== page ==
Aspen City Council

Concerns about how Aspen is developing prompted a city councilman Monday to ask for an analysis of development projects already approved. 

Aspen resident Ward Hauenstein told council Monday he’s worried.

"City government has had the vision and courage to limit growth. I fear that our representatives have lost that vision and courage."

The City of Aspen is in the throes of deciding where to put government offices in the future. Tuesday afternoon (7/14) council narrowed three options to two. 

City departments like police and engineering are currently in leased space that before long, will become unavailable. City council is examining two solutions. Both include building new structures and have price tags above $48 million.

Aspen City Council is getting behind a national effort to address climate change. On Monday council gave initial support for what’s called a “Carbon Fee and Dividend” proposal. 

In June seven Roaring Fork Valley residents, including an Aspen city staffer, traveled to Washington DC to sway elected officials to support the Carbon Fee and Dividend policy proposal. It would apply a fee to carbon-based fuels. Revenues from the fee would be returned to households across the country.


Petitioners are getting signatures in an attempt to stop a hotel from being built in Aspen. As of last week, organizers have beyond the 680 signatures needed to get on the ballot for a public vote later this year. The question would be whether a hotel, called Base 2, should move forward.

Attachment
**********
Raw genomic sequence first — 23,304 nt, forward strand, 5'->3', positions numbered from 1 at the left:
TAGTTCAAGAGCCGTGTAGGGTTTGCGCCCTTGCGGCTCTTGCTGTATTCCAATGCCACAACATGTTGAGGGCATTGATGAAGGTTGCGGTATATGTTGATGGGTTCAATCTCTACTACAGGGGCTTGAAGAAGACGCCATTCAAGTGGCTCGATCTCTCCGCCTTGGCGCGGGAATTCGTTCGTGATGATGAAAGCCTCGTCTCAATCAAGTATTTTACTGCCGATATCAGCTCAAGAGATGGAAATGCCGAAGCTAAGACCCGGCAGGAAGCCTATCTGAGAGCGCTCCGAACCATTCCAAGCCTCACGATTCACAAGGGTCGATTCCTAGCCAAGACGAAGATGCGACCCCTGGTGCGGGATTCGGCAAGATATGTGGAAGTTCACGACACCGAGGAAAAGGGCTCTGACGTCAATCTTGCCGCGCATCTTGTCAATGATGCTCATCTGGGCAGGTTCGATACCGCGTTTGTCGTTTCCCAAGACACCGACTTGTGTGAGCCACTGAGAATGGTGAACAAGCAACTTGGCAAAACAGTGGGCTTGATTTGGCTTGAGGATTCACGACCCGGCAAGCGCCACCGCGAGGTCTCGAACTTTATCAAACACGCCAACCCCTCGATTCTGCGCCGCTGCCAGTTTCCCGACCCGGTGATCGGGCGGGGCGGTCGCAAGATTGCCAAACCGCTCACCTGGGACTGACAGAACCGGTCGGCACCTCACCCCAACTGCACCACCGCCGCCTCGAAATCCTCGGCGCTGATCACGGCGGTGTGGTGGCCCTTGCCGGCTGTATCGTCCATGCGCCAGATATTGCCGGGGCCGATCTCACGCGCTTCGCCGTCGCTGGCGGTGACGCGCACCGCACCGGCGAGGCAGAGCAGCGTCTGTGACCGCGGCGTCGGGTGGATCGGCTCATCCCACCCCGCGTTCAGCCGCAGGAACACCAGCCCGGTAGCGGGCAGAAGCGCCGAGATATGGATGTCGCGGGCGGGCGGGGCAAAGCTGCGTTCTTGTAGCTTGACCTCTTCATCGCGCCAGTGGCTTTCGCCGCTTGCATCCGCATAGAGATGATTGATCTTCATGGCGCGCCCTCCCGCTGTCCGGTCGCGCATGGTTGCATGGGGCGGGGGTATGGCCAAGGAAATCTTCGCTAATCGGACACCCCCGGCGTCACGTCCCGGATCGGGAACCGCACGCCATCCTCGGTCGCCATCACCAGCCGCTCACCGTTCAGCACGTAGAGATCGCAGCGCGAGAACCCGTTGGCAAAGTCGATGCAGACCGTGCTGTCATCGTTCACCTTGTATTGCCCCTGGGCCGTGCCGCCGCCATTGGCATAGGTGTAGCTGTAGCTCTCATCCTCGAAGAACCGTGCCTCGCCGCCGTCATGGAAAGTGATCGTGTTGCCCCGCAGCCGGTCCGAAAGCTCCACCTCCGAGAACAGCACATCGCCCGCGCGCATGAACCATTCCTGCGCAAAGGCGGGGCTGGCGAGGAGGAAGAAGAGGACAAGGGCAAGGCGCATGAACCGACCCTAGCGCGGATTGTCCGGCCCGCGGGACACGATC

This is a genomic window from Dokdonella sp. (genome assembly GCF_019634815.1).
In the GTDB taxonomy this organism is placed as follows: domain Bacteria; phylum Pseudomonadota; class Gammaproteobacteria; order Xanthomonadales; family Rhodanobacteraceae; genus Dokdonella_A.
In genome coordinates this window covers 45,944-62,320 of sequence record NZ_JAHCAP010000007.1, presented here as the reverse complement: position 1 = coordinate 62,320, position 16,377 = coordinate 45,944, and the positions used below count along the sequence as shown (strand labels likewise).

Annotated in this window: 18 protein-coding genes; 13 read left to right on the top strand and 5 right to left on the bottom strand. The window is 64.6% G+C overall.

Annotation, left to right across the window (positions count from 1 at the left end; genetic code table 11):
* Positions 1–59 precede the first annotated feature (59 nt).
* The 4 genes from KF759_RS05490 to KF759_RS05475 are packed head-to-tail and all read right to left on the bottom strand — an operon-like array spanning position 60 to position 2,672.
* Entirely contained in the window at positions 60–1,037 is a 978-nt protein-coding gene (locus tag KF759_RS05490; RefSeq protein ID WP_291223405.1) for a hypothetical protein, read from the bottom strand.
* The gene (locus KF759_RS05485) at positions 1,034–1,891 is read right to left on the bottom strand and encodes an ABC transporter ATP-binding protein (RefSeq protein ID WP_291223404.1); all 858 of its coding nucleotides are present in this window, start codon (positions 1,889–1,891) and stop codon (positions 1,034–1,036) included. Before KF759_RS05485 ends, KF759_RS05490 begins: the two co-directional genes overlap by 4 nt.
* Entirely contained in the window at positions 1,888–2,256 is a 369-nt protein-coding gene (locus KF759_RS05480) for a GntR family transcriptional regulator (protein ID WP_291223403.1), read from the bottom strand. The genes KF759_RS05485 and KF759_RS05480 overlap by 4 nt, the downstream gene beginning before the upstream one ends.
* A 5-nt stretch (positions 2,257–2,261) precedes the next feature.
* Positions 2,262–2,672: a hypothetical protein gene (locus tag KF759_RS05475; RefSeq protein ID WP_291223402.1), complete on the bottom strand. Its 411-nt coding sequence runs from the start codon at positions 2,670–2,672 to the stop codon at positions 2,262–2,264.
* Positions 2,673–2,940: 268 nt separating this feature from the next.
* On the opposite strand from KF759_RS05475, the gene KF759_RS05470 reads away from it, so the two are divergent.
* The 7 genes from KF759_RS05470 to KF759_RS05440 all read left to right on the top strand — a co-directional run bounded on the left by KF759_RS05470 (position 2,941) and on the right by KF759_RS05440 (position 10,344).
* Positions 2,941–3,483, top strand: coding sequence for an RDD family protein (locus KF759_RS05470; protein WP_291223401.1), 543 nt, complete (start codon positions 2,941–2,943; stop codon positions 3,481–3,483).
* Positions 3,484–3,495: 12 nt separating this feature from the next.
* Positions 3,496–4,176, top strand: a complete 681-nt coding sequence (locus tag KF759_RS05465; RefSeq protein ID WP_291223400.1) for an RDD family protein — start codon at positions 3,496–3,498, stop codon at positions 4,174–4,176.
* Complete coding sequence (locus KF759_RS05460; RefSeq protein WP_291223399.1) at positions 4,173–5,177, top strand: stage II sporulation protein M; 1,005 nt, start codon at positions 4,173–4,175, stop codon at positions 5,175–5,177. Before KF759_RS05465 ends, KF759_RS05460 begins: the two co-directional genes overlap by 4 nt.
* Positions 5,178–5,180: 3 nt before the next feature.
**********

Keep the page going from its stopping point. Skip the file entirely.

A change to Aspen’s development requirements is not retroactive. That’s the opinion of an attorney hired by the City after a recent charter amendment. Voters decided last month that an election is needed if developers want exceptions for how big a project can be, or how much affordable housing or parking is required.

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Aspen City Council swore in members new and old Monday night. That included a grassroots organizer known for criticizing the group. Newly elected Bert Myrin took an oath with returning councilman Adam Frisch.


Voters have chosen a winner for Aspen’s last City Council seat. Bert Myrin handily won in a runoff election that ended Tuesday night. In preliminary results, Myrin snagged 65% to Mick Ireland's 34%.

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Last night, Aspen City Council approved a second affordable lodge proposal by prolific land owner Mark Hunt. Councilmembers gave the go-ahead for what’s called Base 2. It would replace a Conoco gas station on Main Street, and off-site parking has been a point of contention.

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The two candidates squaring off for a seat on Aspen city council think change needs to happen in the city department that handles development proposals. Aspen Public Radio’s Marci Krivonen has more from Thursday night’s “Squirm Night” forum.

The City’s community development department is made up of more than two dozen staffers. It handles construction plans and ensures developments comply with the city’s building code. It also enforces the land use code.

Good afternoon, it’s Mountain Edition.

Aspen’s second lifeline to the world is up and running again, as Independence Pass reopens.

A judge dismisses a case against an elderly Carbondale driver who killed a Basalt motorcyclist.

Two Aspen City Council candidates carefully duke it out on the Aspen Public Radio airwaves.

Turns out, you cannot buy exclusive access to your condo building, especially if you share the building with affordable housing residents.

Childcare in the Roaring Fork Valley is getting harder to find.